Teaching kids about their environmentOctober 10, 2016
As the inheritors of our planet, kids have the biggest stake of all in preserving local and global habitats. They tend to respond better to playful, absorbing learning methods rather than lecture-style teaching, so making planet-friendly choices part of your life can have a huge impact!
Here are a few simple yet absorbing ways to teach them about their environment; from waste prevention to global warming for kids.
Get stuck in
Kids tend to learn most about the environment by interacting with it, so get out to your local park or woodland and enjoy those muddy puddles! Activities like spotting woodlice, birds or bats (best tried at twilight) make for a great day out, along with simple sensory experiences like the feel of different bark on the trees. Bring along a magnifying glass so that they can investigate up close for themselves.
While you’re outdoors, you can talk about what you’re seeing: robins are especially curious animals, for example, while ants can lift 20 times their own bodyweight. Then, they can draw or write a story about what they remember once you get home. Going on a local nature walk lead by someone who’s devoted their life to studying wildlife is another hugely enlightening option, and not just for kids!
Learning the basics of waste prevention can start at a very young age. Ever noticed how kids are often more excited by playing with a cardboard box than the toy inside? Encourage this love of creative play by saving (clean) food and drink containers, loo rolls and even old scraps of curtain or carpet. These materials can be transformed again and again into spaceships, ancient tombs, jungles; their imagination is the limit! Ask older kids to help you sort through anything they don’t use for the recycling, giving them an idea of how recycling works practically.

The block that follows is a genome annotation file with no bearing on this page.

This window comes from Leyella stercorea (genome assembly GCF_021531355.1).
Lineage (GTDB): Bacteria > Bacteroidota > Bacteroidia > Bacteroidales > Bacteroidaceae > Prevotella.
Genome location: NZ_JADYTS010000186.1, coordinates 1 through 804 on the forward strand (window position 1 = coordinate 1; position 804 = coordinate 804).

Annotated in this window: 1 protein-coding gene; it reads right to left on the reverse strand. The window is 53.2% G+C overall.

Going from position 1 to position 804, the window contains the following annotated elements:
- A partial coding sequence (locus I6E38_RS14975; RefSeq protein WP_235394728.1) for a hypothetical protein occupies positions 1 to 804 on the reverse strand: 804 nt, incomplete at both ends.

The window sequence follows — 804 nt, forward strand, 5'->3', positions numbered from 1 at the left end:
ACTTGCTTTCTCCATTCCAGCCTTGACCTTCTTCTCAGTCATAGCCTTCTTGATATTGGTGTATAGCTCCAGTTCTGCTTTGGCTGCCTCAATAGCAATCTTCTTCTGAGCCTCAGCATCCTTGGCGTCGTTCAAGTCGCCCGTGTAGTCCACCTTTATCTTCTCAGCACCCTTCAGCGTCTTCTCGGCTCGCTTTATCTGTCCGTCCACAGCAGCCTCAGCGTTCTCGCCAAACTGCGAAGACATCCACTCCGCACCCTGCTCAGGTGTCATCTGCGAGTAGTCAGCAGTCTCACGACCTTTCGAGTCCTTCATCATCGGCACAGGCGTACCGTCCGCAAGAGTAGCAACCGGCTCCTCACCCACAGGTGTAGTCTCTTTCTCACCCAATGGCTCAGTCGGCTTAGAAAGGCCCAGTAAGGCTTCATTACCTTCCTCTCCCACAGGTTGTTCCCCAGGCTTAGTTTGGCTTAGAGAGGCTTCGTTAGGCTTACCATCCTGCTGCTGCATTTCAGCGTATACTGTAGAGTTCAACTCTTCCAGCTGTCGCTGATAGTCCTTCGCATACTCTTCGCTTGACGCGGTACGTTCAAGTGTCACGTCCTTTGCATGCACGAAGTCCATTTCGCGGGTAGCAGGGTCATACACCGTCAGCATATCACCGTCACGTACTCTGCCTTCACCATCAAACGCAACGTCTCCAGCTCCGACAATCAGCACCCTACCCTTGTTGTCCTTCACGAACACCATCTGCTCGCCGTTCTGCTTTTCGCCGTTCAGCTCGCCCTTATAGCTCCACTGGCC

Planting edible plants and herbs in the back garden is another easy (and delicious) way to prevent waste and bring food to the table with zero air miles and no packaging! To nurture their fledgling plants, challenge kids to collect scraps like vegetable peelings and coffee grounds to make a compost heap, which will miraculously convert kitchen waste to spongy soil!
Although a frequently contested topic, NASA’s latest figures show temperatures rising and arctic ice decreasing by 13.4% each decade, impacting habitats across the world. Most kids will have heard about global warming from one source or another, but they could be confused about what it actually is.
Talk the issue through with them, with the help of a global warming for kids guide or just your own knowledge. When it comes to talking through global warming for kids, it can help to focus on positive actions like deciding to walk or cycle more often. You may even want to involve them in big discussions about your own lifestyle choices, whether you’re thinking of buying a greener car or taking a train rather than a plane for your next holiday